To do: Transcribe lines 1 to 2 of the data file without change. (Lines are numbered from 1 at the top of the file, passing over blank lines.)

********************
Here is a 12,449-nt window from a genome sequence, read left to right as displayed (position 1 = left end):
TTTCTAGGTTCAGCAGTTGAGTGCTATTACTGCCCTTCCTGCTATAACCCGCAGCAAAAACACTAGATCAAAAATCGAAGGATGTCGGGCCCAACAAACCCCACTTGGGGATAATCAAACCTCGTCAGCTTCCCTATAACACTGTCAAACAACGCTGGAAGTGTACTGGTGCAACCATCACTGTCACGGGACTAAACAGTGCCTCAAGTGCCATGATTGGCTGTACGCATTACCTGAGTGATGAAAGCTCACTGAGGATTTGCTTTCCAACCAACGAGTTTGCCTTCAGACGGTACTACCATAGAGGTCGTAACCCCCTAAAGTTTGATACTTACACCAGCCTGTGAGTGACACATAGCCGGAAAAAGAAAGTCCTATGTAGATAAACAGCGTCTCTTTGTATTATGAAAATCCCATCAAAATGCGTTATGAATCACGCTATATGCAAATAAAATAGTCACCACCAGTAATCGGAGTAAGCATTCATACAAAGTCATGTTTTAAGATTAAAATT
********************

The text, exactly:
Here is a 12,449-nt window from a genome sequence, read left to right as displayed (position 1 = left end):
TTTCTAGGTTCAGCAGTTGAGTGCTATTACTGCCCTTCCTGCTATAACCCGCAGCAAAAACACTAGATCAAAAATCGAAGGATGTCGGGCCCAACAAACCCCACTTGGGGATAATCAAACCTCGTCAGCTTCCCTATAACACTGTCAAACAACGCTGGAAGTGTACTGGTGCAACCATCACTGTCACGGGACTAAACAGTGCCTCAAGTGCCATGATTGGCTGTACGCATTACCTGAGTGATGAAAGCTCACTGAGGATTTGCTTTCCAACCAACGAGTTTGCCTTCAGACGGTACTACCATAGAGGTCGTAACCCCCTAAAGTTTGATACTTACACCAGCCTGTGAGTGACACATAGCCGGAAAAAGAAAGTCCTATGTAGATAAACAGCGTCTCTTTGTATTATGAAAATCCCATCAAAATGCGTTATGAATCACGCTATATGCAAATAAAATAGTCACCACCAGTAATCGGAGTAAGCATTCATACAAAGTCATGTTTTAAGATTAAAATT